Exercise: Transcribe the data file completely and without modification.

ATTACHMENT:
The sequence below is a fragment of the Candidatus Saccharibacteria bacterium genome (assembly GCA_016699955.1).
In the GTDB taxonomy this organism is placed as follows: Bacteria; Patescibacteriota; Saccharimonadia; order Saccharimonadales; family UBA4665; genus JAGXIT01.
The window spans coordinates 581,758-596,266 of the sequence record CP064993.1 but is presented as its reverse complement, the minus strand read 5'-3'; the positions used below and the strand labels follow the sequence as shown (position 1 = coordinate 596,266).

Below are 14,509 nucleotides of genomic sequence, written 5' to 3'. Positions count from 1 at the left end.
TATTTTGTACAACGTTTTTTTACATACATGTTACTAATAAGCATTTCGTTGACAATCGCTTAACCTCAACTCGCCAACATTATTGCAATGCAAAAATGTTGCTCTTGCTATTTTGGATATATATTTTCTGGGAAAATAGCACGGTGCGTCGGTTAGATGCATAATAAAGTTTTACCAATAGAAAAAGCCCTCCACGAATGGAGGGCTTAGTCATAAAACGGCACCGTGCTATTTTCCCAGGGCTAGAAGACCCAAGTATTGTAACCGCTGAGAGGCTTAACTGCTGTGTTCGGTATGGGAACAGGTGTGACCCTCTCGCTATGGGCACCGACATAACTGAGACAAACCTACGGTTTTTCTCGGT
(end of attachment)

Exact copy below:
The sequence below is a fragment of the Candidatus Saccharibacteria bacterium genome (assembly GCA_016699955.1).
In the GTDB taxonomy this organism is placed as follows: Bacteria; Patescibacteriota; Saccharimonadia; order Saccharimonadales; family UBA4665; genus JAGXIT01.
The window spans coordinates 581,758-596,266 of the sequence record CP064993.1 but is presented as its reverse complement, the minus strand read 5'-3'; the positions used below and the strand labels follow the sequence as shown (position 1 = coordinate 596,266).

Below are 14,509 nucleotides of genomic sequence, written 5' to 3'. Positions count from 1 at the left end.
TATTTTGTACAACGTTTTTTTACATACATGTTACTAATAAGCATTTCGTTGACAATCGCTTAACCTCAACTCGCCAACATTATTGCAATGCAAAAATGTTGCTCTTGCTATTTTGGATATATATTTTCTGGGAAAATAGCACGGTGCGTCGGTTAGATGCATAATAAAGTTTTACCAATAGAAAAAGCCCTCCACGAATGGAGGGCTTAGTCATAAAACGGCACCGTGCTATTTTCCCAGGGCTAGAAGACCCAAGTATTGTAACCGCTGAGAGGCTTAACTGCTGTGTTCGGTATGGGAACAGGTGTGACCCTCTCGCTATGGGCACCGACATAACTGAGACAAACCTACGGTTTTTCTCGGT